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Sun Sep 13, 2020, 09:40 AM

It's Time These Ancient Women Scientists Get Their Due

Fascinating article on some little known women in ancient world


Women are woven deeply into the history of science, stretching back to ancient Egypt, over 4,000 years ago. But because their contributions often go unacknowledged, they fade into obscurity—and the threads of their influence today aren’t as apparent as they ought to be. ...

The first recorded woman physician, who was possibly the first woman scientist, was Merit Ptah, an Egyptian living in the 28th century BCE. She was the Chief Physician of the pharaoh’s court during the Second Dynasty, a time when Egyptian women regularly became physicians and midwives, studying at both co-ed and all-women medical schools. Centuries later, during the Fourth Dynasty (26th–24th century BCE), Peseshet, the administrator of Sais, one such medical school for women, oversaw all women physicians in the empire.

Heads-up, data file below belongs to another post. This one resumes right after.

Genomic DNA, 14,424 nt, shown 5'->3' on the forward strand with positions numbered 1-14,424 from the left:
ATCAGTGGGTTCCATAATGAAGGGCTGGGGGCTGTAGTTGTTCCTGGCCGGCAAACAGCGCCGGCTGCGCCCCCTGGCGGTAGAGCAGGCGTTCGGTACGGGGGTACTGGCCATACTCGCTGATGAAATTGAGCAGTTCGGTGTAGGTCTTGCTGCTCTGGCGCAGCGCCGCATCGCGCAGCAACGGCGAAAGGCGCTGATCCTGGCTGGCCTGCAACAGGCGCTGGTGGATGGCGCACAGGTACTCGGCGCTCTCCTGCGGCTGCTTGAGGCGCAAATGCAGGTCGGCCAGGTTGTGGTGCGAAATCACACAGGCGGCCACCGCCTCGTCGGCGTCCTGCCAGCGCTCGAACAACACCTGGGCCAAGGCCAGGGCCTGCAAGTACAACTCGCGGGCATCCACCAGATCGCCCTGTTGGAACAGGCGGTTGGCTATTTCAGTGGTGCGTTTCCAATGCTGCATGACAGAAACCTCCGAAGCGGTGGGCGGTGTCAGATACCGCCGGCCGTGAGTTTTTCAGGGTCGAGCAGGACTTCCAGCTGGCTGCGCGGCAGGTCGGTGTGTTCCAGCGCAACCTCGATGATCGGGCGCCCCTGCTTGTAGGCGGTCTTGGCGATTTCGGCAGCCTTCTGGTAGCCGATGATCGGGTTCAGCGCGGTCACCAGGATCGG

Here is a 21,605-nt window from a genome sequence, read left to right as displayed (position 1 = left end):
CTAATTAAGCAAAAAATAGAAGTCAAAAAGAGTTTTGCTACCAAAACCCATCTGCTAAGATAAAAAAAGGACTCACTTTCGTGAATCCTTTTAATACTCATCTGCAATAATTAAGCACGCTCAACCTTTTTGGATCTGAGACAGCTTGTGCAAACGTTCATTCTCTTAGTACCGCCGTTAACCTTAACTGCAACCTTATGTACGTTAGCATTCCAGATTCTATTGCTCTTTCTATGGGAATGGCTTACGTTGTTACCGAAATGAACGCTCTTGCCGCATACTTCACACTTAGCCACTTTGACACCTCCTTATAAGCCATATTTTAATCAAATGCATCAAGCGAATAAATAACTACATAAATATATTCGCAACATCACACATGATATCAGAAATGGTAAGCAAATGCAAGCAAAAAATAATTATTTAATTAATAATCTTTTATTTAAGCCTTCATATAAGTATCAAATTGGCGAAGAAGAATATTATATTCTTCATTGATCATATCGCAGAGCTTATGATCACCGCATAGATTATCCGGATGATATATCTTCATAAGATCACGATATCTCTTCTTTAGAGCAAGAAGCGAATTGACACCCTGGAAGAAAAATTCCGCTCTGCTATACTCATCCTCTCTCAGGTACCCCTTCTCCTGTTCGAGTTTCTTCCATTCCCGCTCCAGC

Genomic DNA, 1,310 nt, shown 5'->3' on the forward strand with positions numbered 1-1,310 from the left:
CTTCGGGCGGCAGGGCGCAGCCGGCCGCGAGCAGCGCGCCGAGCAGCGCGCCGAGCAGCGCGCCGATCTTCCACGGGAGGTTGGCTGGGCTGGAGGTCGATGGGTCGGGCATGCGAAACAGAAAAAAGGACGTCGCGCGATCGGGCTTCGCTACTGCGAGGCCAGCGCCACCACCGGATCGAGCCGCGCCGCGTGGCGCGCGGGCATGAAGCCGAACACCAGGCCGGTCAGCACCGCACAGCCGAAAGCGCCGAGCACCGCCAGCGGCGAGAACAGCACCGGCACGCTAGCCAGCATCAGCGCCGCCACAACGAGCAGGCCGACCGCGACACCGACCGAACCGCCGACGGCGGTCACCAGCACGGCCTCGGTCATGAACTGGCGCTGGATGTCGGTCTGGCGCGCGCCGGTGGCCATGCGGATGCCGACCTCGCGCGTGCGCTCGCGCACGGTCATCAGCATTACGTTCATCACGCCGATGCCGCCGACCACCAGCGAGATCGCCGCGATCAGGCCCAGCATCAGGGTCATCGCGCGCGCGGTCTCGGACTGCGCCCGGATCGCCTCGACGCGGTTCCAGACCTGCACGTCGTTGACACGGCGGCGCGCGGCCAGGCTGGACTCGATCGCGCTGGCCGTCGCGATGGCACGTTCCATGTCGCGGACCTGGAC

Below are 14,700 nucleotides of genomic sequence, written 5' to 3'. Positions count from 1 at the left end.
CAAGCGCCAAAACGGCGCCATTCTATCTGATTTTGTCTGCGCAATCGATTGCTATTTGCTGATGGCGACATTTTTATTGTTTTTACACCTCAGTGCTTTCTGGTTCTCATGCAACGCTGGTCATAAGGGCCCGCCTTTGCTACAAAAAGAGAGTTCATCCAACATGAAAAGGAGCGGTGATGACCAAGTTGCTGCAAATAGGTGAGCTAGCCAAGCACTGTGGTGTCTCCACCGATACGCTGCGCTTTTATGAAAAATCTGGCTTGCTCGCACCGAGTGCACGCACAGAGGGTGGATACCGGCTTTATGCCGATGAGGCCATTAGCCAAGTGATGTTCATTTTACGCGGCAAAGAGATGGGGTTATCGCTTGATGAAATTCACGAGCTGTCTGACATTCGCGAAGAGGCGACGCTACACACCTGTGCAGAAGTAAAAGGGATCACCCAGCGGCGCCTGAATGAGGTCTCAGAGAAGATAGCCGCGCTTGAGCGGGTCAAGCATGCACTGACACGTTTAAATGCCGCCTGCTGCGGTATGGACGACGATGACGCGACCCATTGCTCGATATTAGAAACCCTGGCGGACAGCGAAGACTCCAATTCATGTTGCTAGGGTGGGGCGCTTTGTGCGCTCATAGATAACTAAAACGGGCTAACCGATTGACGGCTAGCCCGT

In 13th century BCE Babylon, intelligent women in the cradle of civilization were able to hold positions of authority. While overseeing the Royal Palace, a perfumer named Tapputi invented the still, used for purifying substances like alcohol, and perhaps became the world’s first chemist.

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